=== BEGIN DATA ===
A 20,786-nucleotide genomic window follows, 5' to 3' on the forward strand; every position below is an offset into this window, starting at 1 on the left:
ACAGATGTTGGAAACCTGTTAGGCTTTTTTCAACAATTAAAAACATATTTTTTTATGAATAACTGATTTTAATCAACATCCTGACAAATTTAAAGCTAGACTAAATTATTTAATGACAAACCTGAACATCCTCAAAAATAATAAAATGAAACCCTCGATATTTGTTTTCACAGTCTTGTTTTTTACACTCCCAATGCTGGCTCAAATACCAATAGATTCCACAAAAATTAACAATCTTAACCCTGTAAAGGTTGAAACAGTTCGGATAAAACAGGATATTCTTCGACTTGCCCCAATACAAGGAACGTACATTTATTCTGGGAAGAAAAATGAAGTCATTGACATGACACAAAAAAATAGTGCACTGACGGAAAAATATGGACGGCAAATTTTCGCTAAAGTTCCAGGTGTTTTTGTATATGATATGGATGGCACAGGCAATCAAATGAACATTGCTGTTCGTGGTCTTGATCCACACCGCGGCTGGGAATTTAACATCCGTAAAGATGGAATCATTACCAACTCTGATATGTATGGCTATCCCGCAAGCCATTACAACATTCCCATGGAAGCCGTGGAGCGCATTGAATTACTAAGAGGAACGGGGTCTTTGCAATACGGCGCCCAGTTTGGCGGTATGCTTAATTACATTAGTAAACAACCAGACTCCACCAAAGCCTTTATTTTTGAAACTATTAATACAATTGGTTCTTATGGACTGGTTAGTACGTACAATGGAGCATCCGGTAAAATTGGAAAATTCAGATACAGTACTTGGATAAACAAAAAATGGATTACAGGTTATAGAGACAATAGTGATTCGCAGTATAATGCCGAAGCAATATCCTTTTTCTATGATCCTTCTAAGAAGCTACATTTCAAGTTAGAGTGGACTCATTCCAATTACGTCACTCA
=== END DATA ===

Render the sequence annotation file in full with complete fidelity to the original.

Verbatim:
A 20,786-nucleotide genomic window follows, 5' to 3' on the forward strand; every position below is an offset into this window, starting at 1 on the left:
ACAGATGTTGGAAACCTGTTAGGCTTTTTTCAACAATTAAAAACATATTTTTTTATGAATAACTGATTTTAATCAACATCCTGACAAATTTAAAGCTAGACTAAATTATTTAATGACAAACCTGAACATCCTCAAAAATAATAAAATGAAACCCTCGATATTTGTTTTCACAGTCTTGTTTTTTACACTCCCAATGCTGGCTCAAATACCAATAGATTCCACAAAAATTAACAATCTTAACCCTGTAAAGGTTGAAACAGTTCGGATAAAACAGGATATTCTTCGACTTGCCCCAATACAAGGAACGTACATTTATTCTGGGAAGAAAAATGAAGTCATTGACATGACACAAAAAAATAGTGCACTGACGGAAAAATATGGACGGCAAATTTTCGCTAAAGTTCCAGGTGTTTTTGTATATGATATGGATGGCACAGGCAATCAAATGAACATTGCTGTTCGTGGTCTTGATCCACACCGCGGCTGGGAATTTAACATCCGTAAAGATGGAATCATTACCAACTCTGATATGTATGGCTATCCCGCAAGCCATTACAACATTCCCATGGAAGCCGTGGAGCGCATTGAATTACTAAGAGGAACGGGGTCTTTGCAATACGGCGCCCAGTTTGGCGGTATGCTTAATTACATTAGTAAACAACCAGACTCCACCAAAGCCTTTATTTTTGAAACTATTAATACAATTGGTTCTTATGGACTGGTTAGTACGTACAATGGAGCATCCGGTAAAATTGGAAAATTCAGATACAGTACTTGGATAAACAAAAAATGGATTACAGGTTATAGAGACAATAGTGATTCGCAGTATAATGCCGAAGCAATATCCTTTTTCTATGATCCTTCTAAGAAGCTACATTTCAAGTTAGAGTGGACTCATTCCAATTACGTCACTCA